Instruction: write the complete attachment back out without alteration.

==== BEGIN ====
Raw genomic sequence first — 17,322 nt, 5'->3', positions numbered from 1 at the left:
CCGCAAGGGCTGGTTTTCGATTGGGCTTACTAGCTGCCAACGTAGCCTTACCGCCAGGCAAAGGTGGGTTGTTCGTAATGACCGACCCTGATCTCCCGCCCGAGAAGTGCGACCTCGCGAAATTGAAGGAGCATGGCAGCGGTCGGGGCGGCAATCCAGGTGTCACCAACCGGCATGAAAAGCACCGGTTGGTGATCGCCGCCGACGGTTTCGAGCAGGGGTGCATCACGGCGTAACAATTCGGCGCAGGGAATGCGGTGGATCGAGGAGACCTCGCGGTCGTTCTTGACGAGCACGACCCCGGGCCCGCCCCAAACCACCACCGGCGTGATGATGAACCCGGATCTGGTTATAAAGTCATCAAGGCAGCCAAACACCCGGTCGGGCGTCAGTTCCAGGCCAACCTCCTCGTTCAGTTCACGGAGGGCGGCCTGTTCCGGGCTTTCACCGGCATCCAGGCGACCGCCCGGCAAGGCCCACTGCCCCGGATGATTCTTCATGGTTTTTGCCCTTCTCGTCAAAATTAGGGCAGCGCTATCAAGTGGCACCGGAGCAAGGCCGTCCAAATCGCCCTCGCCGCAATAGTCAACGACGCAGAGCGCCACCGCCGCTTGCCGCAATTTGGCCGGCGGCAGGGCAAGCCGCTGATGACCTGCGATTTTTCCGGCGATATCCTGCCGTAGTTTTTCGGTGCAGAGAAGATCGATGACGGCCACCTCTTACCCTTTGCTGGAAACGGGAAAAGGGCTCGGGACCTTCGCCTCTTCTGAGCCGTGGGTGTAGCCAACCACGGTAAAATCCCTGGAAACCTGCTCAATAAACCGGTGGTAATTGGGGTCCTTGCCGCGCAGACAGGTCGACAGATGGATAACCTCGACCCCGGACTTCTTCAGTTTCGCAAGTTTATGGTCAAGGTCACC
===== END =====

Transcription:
Raw genomic sequence first — 17,322 nt, 5'->3', positions numbered from 1 at the left:
CCGCAAGGGCTGGTTTTCGATTGGGCTTACTAGCTGCCAACGTAGCCTTACCGCCAGGCAAAGGTGGGTTGTTCGTAATGACCGACCCTGATCTCCCGCCCGAGAAGTGCGACCTCGCGAAATTGAAGGAGCATGGCAGCGGTCGGGGCGGCAATCCAGGTGTCACCAACCGGCATGAAAAGCACCGGTTGGTGATCGCCGCCGACGGTTTCGAGCAGGGGTGCATCACGGCGTAACAATTCGGCGCAGGGAATGCGGTGGATCGAGGAGACCTCGCGGTCGTTCTTGACGAGCACGACCCCGGGCCCGCCCCAAACCACCACCGGCGTGATGATGAACCCGGATCTGGTTATAAAGTCATCAAGGCAGCCAAACACCCGGTCGGGCGTCAGTTCCAGGCCAACCTCCTCGTTCAGTTCACGGAGGGCGGCCTGTTCCGGGCTTTCACCGGCATCCAGGCGACCGCCCGGCAAGGCCCACTGCCCCGGATGATTCTTCATGGTTTTTGCCCTTCTCGTCAAAATTAGGGCAGCGCTATCAAGTGGCACCGGAGCAAGGCCGTCCAAATCGCCCTCGCCGCAATAGTCAACGACGCAGAGCGCCACCGCCGCTTGCCGCAATTTGGCCGGCGGCAGGGCAAGCCGCTGATGACCTGCGATTTTTCCGGCGATATCCTGCCGTAGTTTTTCGGTGCAGAGAAGATCGATGACGGCCACCTCTTACCCTTTGCTGGAAACGGGAAAAGGGCTCGGGACCTTCGCCTCTTCTGAGCCGTGGGTGTAGCCAACCACGGTAAAATCCCTGGAAACCTGCTCAATAAACCGGTGGTAATTGGGGTCCTTGCCGCGCAGACAGGTCGACAGATGGATAACCTCGACCCCGGACTTCTTCAGTTTCGCAAGTTTATGGTCAAGGTCACC